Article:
Wednesday, February 4, 2015

Alturas Wildlife Sanctuary in Costa Rica

As a family with small children it was impossible logistically to be in less-visited areas of the rain and cloud forest in the early hours of the day when we would be most likely to see wild animals in their natural habitat. Other than the night walk during which we saw a sloth and several other nocturnal creatures, we had seen only a few native animals for which the region is famous; a handful of colorful birds, green iguanas, capuchin monkeys and the geckos which seemed to live on the walls (interior and exterior) of our villa. Part of the allure of staying at Villas Alturas was the Alturas Wildlife Sanctuary, located within a stone’s throw of the resort, where we hoped to meet a few of the animals native to the region that we had not yet seen.

With our stay on the southern coast coming to an end we were excited to tour the sanctuary with its Director of Operations, Mike Graeber. With over 40 years of experience rescuing and rehabilitating animals, Mike moved to Costa Rica in 2000 and founded D.A.W.G. - Domestic Animal Welfare Group. After 8 years he stepped down from his leadership role there and returned to working with rescued wild animals. Soon Mike was locally known as someone to take abandoned baby animals or injured creatures to, and in 2011 the opportunity arose to develop and manage Osa Mountain Animal Sanctuary, a wildlife rescue and rehabilitation center. With animals in the region under constant assault from hunters, poachers, loggers, domestication and the illegal pet trade, the needs of the sanctuary outgrew the facilities, and near the end of 2014 Mike and his menagerie made Alturas Wildlife Sanctuary their new home.

The Alturas Wildlife Sanctuary is a facility that receives animals confiscated by the government of Costa Rica, and also abandoned or orphaned/injured baby and adult animals. Not just a sanctuary for those animals that will never be able to be released back into the jungle, Alturas also serves to rescue, rehabilitate and release as many animals as possible back to their natural habitat. The sanctuary is currently home to over 40 animals that have made it their permanent home, and although the type and number of animals at the sanctuary is constantly fluctuating, there are habitats for over 75 animals. An important goal of the sanctuary is also to educate, and a Learning Center allows large school groups to visit by providing a space for presentations and lectures.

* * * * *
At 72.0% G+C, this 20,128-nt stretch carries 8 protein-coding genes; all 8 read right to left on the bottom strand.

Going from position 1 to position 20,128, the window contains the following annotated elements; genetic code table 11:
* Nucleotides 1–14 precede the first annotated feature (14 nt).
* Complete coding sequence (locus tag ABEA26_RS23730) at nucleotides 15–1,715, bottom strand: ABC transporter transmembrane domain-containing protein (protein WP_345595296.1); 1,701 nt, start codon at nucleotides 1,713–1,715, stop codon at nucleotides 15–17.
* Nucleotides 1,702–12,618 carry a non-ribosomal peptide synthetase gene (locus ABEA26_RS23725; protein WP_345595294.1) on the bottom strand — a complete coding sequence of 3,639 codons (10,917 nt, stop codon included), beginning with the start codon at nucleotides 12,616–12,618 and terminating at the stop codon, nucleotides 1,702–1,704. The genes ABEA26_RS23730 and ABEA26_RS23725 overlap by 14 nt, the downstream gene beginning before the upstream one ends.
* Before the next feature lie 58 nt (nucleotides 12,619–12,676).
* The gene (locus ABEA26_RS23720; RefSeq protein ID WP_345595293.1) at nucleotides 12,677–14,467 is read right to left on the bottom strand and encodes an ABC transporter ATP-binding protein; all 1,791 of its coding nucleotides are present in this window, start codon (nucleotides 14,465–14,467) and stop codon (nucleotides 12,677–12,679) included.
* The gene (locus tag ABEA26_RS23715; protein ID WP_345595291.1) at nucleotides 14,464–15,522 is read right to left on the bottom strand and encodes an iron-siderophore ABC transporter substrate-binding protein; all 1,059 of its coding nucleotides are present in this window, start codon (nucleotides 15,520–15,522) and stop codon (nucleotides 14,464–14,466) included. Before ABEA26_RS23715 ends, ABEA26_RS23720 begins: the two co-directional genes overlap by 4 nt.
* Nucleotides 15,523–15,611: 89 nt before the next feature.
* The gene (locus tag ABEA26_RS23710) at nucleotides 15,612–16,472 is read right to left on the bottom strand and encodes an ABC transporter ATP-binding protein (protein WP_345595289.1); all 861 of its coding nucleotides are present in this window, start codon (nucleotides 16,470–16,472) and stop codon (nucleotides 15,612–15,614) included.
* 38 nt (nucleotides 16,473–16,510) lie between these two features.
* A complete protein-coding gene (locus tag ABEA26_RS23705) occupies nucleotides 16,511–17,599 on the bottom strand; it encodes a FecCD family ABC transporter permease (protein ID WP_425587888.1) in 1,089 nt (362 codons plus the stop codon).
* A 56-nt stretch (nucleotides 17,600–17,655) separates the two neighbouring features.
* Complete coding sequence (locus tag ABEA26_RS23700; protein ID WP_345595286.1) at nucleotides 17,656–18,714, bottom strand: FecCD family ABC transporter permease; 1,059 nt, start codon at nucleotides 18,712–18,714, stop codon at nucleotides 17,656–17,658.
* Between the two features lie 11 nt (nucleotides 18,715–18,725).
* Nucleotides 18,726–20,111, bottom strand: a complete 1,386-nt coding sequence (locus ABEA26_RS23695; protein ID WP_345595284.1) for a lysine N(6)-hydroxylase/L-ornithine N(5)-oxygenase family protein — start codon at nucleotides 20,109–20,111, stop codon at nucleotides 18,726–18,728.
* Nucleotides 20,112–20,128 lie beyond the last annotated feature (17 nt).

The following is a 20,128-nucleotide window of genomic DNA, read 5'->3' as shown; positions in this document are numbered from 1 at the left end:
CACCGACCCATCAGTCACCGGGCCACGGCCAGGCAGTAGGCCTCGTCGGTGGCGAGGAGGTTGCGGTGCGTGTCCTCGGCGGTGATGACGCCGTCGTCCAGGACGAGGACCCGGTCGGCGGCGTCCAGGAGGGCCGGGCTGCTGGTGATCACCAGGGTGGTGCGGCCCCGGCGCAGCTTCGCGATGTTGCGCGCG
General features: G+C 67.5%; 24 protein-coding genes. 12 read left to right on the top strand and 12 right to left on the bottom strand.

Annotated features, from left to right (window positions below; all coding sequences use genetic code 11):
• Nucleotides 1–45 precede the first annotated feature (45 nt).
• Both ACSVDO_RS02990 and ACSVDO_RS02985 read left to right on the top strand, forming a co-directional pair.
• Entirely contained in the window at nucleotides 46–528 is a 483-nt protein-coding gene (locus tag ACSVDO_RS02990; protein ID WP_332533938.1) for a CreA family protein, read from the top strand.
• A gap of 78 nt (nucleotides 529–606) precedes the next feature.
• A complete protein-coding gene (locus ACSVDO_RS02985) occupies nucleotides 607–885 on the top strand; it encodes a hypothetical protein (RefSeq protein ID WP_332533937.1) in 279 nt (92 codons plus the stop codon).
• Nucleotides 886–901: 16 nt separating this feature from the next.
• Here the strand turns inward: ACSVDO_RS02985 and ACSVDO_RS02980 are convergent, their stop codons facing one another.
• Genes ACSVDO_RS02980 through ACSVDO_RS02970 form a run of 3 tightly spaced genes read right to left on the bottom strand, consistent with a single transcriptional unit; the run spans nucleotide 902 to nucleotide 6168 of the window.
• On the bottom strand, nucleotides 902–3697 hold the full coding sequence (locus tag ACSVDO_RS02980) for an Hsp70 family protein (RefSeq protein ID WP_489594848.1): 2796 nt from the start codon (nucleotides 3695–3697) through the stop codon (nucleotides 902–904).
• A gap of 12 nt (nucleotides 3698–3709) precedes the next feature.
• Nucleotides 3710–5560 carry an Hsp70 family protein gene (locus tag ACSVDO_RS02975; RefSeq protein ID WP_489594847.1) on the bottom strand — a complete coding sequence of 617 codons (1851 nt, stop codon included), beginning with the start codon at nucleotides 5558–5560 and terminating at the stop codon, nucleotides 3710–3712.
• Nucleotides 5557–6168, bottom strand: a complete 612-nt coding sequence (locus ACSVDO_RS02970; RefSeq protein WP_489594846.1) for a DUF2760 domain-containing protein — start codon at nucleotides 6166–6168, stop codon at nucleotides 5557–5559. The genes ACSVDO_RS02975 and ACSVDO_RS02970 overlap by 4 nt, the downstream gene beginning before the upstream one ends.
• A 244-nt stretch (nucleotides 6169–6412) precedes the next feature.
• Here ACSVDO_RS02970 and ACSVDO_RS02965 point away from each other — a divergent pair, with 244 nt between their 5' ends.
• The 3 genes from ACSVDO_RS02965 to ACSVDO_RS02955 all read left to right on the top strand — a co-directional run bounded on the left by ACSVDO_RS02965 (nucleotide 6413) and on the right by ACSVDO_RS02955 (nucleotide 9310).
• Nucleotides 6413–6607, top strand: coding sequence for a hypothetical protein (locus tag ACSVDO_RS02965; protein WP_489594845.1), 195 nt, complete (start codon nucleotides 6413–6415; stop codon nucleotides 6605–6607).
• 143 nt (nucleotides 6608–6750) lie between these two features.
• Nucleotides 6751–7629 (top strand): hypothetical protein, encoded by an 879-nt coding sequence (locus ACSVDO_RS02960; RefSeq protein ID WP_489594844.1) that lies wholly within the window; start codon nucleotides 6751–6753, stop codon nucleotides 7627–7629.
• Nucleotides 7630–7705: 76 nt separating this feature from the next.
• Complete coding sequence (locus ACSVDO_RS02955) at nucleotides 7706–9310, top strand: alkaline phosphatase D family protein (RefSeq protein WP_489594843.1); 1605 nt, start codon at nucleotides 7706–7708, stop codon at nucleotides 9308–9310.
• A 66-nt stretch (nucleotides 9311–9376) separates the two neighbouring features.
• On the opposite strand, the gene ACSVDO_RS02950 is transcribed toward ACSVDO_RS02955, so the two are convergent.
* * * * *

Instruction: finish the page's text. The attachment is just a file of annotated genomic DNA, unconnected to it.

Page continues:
As we met each animal we learned how it came to be at the sanctuary, and some particularly horrifying stories stayed with me: the scarlet macaw who had each and every tail feather cruelly pulled out, or the monkeys that had been found staked in backyards with only a few feet of chain, others found partially electrified by power lines and far too many permanently scarred and unable to return to the jungle. Luckily there were many success stories as well, of animals that healed and were released.

Lauris got a little too close to a friendly little capuchin who deftly removed the cell phone straight out of his pocket (a play cell phone, quite realistic looking though!) and proceeded to escape to the higher reaches of his enclosure. Mike gave chase, eventually retrieving the toy once it was dropped – I wasn’t sure we wanted it back… Turns out Lauris wasn’t the first victim, as a few weeks back a visitor lost $50 to the thieving primate.

I was especially pleased to make the acquaintance of a prehensile-tailed porcupine. A nocturnal animal, it is named for the bare tail which can be used as a fifth limb for grasping and balance. These guys are adept climbers, spending most of their lives in trees feeding on leaves, shoots, fruits, bark, roots, and buds. Unless angered, the quills lay rather flat, and I didn’t feel their sharpness at all during our visit – it was more of a tickle.

A tour of the Alturas Wildlife Sanctuary is a great way to see Costa Rica’s animals up close, learn about them and support a good cause all in one. The boys happily chatted about the various things they had learned (and about the monkey’s little misdeeds) during their afternoon swim in the pool, and I gained valuable insight into the realities of the fragile balance of wildlife tourism vs. protection in a tourist hotspot that remains a developing nation. I wish the sanctuary success in their new home, and thank you for introducing us to so many of Costa Rica’s animals! Now if only I knew what creatures we had yet to meet on this trip…


  1. That's a great story Lauris will be able to tell for years to come!

    1. I was embarrassed as the guide just finished telling us to beware! Of course I never imagined Lauris had something in his pocket... Luckily it was just a toy, it would have been horrible if the monkey had been hurt by the screen shattering or a battery!


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